It’s fair to say that all humans are born with some sort of challenge. There are no perfect babies.
Some challenges are physical. Some are mental or maybe even a learning disability. Obviously, some are more challenging than others – and the degree to which they affect us vary – but being born with a health condition is not a choice.
Having to deal with head-to-toe eczema ever since my first year of life has always presented challenges in ways that are hard to explain. Like anything, you develop a tolerance to your condition’s symptoms from very early on.
It is hard for anyone to relate to. This most likely is the case with any human condition. There is no cure for eczema, and for close to 90% of my life, it has been a very irritating problem to deal with.
After a year or so taking Dupixent injections, I have become more comfortable – by no means perfect – but better for a longer stretch that I ever remember. Unfortunately, there have been side effects, but strictly speaking, my skin is better overall.
Over the course of the past year, I have become more introspective as far as the psychological effect eczema has had on my life. The only danger was that fine line of being “normal.”
A not-so-normal childhood with eczema
As a child, and even throughout most of adulthood, having eczema was anything but normal. But the effort was there. From my appearance to having to avoid foods that other kids enjoyed, not to mention the constant itching, I had to adapt to life with eczema every single day.
There was a jar of cream called Eucerin that was so stiff and thick that we would microwave it for 30 seconds to make it easier to spread on my skin. The tools to use as “itchers” varied from forks, combs, brushes, pens, toys, to just the rough end of a carpet along to scratch a back. These were, in many cases, secrets, but this was my life as a kid with eczema.
I remember coming home from school just ready to take all of my clothes off to have a good “itch session” probably for about 10 minutes. Unfortunately, with all of that scratching, skin was broken, and wounds were created.
Naturally, baths and showers were horrible as was sweating too much. Sleeping at night was a disaster. I itched unconsciously and uncontrollably until I woke up to blood stains all over my sheets the next morning.
I remember occasions when my skin was so dry that I couldn’t even stand up straight and was hobbling around for much of the day. Let’s just say, unlike other kids, pool parties and beach days were not things I looked forward to.
It’s funny, but I never let it faze me too much. I was always blessed to have a family that pushed me to try and be as “normal” as possible. For whatever reason, I was fortunate enough to be surrounded by friends and classmates who never made me feel alienated despite my condition. (I’m pretty sensitive by nature, so I’m not sure how I would have handled teasing.)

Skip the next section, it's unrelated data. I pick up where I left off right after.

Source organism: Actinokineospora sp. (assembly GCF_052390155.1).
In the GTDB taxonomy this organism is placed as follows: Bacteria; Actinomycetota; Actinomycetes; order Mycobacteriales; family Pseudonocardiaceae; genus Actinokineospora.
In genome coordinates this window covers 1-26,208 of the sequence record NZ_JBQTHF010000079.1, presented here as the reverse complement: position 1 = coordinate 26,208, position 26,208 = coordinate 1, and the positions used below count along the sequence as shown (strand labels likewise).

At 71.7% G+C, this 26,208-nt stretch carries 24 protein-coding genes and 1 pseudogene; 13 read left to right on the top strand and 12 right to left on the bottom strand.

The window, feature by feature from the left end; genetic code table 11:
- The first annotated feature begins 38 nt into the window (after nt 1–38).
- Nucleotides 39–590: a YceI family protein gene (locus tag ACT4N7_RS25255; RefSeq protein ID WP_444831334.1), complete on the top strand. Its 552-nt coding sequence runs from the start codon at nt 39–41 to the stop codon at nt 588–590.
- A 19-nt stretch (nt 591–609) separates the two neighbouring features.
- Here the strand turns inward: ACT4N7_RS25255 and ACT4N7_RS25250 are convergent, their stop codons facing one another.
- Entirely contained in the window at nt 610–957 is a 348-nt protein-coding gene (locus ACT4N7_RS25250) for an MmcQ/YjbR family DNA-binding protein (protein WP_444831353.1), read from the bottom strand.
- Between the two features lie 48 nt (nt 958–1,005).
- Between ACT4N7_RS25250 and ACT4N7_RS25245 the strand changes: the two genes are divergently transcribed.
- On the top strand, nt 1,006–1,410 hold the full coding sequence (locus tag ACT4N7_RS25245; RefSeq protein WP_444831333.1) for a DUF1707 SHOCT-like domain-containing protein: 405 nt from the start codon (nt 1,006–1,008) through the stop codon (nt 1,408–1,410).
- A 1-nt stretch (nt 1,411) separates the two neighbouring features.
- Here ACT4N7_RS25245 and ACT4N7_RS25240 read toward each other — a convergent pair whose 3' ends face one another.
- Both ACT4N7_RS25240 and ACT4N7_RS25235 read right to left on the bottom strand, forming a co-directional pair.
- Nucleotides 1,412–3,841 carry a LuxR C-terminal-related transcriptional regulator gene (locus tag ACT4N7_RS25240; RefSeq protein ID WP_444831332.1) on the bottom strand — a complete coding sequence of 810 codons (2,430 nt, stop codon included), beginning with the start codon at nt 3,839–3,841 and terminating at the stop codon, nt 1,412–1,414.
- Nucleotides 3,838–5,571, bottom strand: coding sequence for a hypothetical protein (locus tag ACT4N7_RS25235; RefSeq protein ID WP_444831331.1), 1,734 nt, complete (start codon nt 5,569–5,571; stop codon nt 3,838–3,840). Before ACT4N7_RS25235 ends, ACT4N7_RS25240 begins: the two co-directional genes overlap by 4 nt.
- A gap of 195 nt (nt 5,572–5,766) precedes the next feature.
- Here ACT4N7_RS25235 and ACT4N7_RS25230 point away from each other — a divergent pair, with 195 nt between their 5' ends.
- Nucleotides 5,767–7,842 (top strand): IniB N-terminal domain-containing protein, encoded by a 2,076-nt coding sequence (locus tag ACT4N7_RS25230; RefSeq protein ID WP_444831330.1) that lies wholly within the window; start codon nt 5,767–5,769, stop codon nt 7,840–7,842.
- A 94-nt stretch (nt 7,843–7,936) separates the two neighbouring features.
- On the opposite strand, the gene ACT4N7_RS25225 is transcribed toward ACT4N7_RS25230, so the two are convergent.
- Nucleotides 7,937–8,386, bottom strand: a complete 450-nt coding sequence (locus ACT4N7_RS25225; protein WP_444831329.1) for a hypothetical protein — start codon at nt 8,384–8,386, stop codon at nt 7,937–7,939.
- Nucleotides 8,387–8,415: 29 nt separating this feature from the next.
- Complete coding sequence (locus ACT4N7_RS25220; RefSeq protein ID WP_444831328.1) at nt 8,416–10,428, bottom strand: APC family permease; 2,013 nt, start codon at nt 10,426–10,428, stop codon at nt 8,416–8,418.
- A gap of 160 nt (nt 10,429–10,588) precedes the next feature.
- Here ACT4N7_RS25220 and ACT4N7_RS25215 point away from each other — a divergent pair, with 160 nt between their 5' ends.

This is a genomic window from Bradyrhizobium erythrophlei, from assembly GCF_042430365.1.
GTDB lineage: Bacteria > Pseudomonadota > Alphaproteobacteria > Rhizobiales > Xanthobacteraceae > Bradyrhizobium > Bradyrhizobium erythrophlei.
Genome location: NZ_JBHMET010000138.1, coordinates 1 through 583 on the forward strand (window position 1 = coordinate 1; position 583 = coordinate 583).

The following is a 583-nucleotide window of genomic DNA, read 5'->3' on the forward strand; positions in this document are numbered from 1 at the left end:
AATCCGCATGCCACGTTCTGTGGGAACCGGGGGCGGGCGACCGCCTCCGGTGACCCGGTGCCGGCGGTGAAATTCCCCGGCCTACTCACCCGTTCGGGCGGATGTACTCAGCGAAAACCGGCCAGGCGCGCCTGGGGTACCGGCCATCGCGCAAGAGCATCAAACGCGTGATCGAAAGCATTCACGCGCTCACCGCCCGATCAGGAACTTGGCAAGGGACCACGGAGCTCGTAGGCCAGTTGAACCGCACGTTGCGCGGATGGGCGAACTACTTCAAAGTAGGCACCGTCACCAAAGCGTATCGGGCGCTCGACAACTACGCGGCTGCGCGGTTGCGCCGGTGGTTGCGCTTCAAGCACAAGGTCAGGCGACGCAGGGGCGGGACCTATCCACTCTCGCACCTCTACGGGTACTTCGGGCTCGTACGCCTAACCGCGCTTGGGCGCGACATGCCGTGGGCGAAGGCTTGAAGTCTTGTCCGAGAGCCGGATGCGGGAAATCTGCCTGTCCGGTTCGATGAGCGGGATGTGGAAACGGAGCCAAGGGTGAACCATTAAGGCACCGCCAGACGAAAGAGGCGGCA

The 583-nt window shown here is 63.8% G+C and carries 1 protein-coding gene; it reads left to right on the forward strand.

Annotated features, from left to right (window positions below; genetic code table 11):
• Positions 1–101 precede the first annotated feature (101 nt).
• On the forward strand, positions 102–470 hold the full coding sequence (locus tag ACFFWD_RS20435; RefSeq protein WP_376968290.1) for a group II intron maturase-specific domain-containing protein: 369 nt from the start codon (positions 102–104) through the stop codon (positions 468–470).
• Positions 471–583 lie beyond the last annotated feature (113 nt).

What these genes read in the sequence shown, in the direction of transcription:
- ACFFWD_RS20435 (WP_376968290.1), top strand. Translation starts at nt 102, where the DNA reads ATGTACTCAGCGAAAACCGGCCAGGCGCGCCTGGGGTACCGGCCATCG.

Coping with food allergies
The memories my friends and their parents have of me related to my bizarre eating patterns because of the food allergies that were associated with the condition.
My mother was forced into a lot of experimentation. The natural reaction was to find the foods that triggered the worst reactions and avoid them.
There was a rotary diet we tried that was said to have helped in some cases, but in the end, was not realistic for a 7-year-old to abide by.
For instance, there were fruit juices on cereal on days when milk was not allowed. Lunch was pieces of tuna (no mayo), raisins and green olives in a baggie. To this day, I still cannot eat seafood (with canned tuna being the exception for some odd reason) or nuts.
It’s not the end of the world if a pine nut ends up in my salad or I have a dressing with a little bit on anchovies in it. It’s more of a discomfort in my mouth. I’ve never once had to be rushed to the hospital. No epi-pen is necessary.
As I got older, I resumed a standard diet and ate like everyone around me – aside from the nuts and seafood. Unfortunately, the itching and skin “ups and downs” stayed with me throughout the years, and now here I am four decades later.
Hope for a brighter future
You try all the creams, ointments, doctors, pills, experts and theories, but in the end, you just get used to living with it. I do know that it was something that caused shame and clearly affected my confidence. To this day, I have a fear of looking in a mirror.
It’s not that I don’t look in a mirror, but I do not like to. And don’t even get me started on pictures! I know and have been told, “It’s a great picture of you” countless times, but when you see photos of yourself on those bad skin days, it’s like a solid gut punch to your self-esteem.
Finding a treatment that has made me more comfortable in my day-to-day life has been a relief.
I have a renewed sense hope and see a brighter future for all of us with eczema, whether you’re someone like my uncle in his 60s, someone like me in my 40s, or one of the thousands of kids who are fighting to be “normal” like their peers.
Mike Waggoner is a 45-year-old eczema warrior who was raised in Buffalo, New York, then moved away after graduating from SUNY Fredonia to pursue a successful media career. He spent time as an Emmy-winning sports producer for ESPN and NFL Network before returning to his hometown of Buffalo.